Adjustment of the pumping stroke is effected by rotation of a knob 61} connected to the bearing 50 by way of a screwthread and linkage, whichconverts the rotary motion of the knob into transverse motion along .the axis of the shaft28. The knob 60 is arfixed to a shaft 62 fastened to a threaded slug 64 by means of a pin 66. ,An oversized portion 62a of the shaft 62 bears against a bearing 68, and the slug 64 is in contact with 'a bearing 70, thereby preventing axial movement of the slug.

The thread on the slug 64 meshes with the thread in a plate 72 secured between sleeves. 74 and nuts, 76i0n bolts 78. The bolts 78, in turn, are suitably fastened to a ring 811* fastened to the bearing 50. More particularly, the ring 8t is sandwiched between a segmented clamp82 and an annular plate 84, the plategbeing secured to the clamp by means of screws 86. The clampBZ, which is in two or more segments, has 'a projecting rim 82a extending into a circumferential groove 56a in the outer race 56. Radial displacement of the segments forming the clamp 82 is prevented by their attachment to the plate 84, which maintains them as a unified structure. The plate 34 is also provided with clearance holes 88 permitting relative motion between the bearing 50 and the clamping structure :afiixed thereto, on the one hand, and the ring 80 and bolts 78 on the other hand.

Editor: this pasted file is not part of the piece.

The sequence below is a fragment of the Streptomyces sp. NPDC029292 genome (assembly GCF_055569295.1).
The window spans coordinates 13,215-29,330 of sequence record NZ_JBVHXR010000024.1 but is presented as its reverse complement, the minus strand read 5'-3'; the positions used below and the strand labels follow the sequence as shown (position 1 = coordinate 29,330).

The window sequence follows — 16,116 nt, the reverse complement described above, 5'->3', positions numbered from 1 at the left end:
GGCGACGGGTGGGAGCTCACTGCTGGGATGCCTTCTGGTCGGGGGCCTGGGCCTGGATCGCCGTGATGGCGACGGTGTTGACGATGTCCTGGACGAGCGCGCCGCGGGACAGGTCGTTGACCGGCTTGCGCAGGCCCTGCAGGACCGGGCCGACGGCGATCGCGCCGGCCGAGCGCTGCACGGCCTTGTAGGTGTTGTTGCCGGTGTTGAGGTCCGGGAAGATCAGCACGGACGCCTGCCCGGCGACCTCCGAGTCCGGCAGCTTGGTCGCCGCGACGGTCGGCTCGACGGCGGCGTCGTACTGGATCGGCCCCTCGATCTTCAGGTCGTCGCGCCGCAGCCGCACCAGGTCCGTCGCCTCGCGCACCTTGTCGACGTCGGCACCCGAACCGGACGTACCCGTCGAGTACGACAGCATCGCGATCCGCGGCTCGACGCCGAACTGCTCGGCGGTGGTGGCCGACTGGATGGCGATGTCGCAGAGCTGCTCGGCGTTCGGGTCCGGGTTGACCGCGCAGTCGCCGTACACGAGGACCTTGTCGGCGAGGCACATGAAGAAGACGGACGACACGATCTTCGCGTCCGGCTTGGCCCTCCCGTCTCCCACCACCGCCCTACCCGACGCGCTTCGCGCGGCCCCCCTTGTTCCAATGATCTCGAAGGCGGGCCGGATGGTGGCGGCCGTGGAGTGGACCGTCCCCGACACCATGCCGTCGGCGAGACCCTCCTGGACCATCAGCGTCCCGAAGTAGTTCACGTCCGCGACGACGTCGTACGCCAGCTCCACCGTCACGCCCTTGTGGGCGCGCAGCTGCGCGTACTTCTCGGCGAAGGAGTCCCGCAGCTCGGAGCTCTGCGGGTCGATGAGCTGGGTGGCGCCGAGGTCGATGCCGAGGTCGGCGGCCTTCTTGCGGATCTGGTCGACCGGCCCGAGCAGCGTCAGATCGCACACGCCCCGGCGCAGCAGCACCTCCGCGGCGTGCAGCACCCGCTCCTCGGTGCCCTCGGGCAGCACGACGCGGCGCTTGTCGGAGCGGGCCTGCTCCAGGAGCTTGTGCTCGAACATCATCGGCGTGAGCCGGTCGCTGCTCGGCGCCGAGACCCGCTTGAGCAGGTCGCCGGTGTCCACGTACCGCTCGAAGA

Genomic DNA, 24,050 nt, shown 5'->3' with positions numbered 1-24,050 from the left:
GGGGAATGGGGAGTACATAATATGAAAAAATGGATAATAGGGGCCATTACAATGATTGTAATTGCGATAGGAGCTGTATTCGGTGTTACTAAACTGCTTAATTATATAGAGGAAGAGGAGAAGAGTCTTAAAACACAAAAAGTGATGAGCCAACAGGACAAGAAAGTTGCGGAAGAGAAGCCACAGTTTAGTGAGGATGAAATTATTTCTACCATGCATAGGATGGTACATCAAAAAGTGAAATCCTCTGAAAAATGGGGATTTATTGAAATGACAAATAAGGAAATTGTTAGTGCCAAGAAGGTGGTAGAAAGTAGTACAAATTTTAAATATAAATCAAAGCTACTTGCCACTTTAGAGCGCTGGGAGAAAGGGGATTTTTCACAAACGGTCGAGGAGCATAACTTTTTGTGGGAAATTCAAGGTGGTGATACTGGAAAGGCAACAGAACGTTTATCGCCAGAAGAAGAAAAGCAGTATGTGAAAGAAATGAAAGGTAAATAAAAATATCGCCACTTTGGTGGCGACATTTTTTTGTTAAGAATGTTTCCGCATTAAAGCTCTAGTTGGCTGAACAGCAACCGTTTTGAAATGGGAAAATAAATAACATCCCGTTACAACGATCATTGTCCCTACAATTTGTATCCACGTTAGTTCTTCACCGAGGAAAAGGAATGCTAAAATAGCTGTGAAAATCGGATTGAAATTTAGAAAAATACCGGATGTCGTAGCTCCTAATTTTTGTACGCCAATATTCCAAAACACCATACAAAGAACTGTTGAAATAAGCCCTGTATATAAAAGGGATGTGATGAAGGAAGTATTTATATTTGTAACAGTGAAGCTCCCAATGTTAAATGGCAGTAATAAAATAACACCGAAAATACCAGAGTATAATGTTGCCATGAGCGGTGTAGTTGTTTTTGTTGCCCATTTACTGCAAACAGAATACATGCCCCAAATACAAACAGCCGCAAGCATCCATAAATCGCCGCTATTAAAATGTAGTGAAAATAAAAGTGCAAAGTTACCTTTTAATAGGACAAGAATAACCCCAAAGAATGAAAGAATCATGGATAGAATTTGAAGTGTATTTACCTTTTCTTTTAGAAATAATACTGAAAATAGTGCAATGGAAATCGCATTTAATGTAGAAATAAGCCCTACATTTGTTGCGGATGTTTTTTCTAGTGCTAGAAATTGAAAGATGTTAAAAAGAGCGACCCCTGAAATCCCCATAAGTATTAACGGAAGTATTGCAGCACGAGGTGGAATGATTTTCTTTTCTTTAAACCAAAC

Accordingly, rotation of the knob 69 provides axial displacement of the bearing 50 and bushing 52 by way of the plate 72, bolts 78 and the clamping structure enclosing the ring 80. For accurate calibration of the stroke, the circumferential surface 60a of the knob 69 may be provided with suitable indicia, generally indicated at 90, accessible through a window in a tube 92 preferably integral with the cover plate 40. Adjustment of the pump stroke is linear with respect to rotation of the knob 60. That is, rotation of the knob through a given angle provides the same increment in stroke length regardless of the position of the knob. This makes calibration of the indicia 90 a relatively simple procedure and also facilitates adjustment of the pump stroke by servo or other automatic means connected to the shaft 62. Linear control of the stroke will, of course, also be obtained such means are connected directly to the bearing 50.